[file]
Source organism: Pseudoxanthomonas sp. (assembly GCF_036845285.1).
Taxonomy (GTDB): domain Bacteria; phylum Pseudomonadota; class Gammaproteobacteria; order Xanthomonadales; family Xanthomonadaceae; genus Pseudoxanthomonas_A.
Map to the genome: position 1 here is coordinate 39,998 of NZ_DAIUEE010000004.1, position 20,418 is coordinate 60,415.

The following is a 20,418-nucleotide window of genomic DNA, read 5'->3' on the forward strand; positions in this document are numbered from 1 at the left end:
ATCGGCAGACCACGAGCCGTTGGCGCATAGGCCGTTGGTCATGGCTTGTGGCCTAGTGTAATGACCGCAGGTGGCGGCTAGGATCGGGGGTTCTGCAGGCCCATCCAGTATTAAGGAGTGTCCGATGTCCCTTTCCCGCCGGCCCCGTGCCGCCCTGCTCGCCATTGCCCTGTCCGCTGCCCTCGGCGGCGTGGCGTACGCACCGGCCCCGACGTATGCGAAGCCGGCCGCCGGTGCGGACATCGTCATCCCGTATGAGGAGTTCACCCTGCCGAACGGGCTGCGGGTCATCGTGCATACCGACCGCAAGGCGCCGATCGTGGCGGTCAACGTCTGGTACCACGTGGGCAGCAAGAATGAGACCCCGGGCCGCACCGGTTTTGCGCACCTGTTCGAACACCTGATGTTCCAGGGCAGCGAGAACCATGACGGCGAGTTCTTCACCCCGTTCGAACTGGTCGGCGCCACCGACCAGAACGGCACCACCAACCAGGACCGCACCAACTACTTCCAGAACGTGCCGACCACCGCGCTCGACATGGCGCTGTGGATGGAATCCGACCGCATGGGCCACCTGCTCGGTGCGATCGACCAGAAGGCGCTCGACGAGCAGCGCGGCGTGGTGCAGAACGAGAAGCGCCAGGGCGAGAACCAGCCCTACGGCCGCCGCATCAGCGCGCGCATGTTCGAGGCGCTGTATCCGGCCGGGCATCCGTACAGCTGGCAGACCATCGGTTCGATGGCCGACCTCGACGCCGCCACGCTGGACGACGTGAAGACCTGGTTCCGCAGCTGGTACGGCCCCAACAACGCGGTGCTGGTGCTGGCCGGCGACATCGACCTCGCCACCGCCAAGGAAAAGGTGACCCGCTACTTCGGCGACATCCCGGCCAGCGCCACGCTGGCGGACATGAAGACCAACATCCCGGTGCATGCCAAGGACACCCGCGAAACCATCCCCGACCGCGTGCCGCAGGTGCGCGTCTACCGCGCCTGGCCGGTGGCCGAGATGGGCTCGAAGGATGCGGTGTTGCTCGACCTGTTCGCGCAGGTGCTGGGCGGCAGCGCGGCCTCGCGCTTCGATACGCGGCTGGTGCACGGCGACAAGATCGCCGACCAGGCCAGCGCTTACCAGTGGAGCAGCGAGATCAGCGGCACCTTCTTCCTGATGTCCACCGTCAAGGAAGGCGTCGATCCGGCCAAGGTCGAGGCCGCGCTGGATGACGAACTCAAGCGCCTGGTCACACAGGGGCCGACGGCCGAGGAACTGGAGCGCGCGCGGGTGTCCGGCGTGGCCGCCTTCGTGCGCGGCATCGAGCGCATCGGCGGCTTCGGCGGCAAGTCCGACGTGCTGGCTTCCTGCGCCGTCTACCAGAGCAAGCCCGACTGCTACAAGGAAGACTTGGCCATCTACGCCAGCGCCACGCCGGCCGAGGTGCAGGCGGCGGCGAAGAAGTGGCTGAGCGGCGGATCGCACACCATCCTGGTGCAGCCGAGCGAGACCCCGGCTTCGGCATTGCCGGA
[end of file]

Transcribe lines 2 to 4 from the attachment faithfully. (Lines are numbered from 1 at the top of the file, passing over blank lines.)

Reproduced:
Taxonomy (GTDB): domain Bacteria; phylum Pseudomonadota; class Gammaproteobacteria; order Xanthomonadales; family Xanthomonadaceae; genus Pseudoxanthomonas_A.
Map to the genome: position 1 here is coordinate 39,998 of NZ_DAIUEE010000004.1, position 20,418 is coordinate 60,415.

The following is a 20,418-nucleotide window of genomic DNA, read 5'->3' on the forward strand; positions in this document are numbered from 1 at the left end: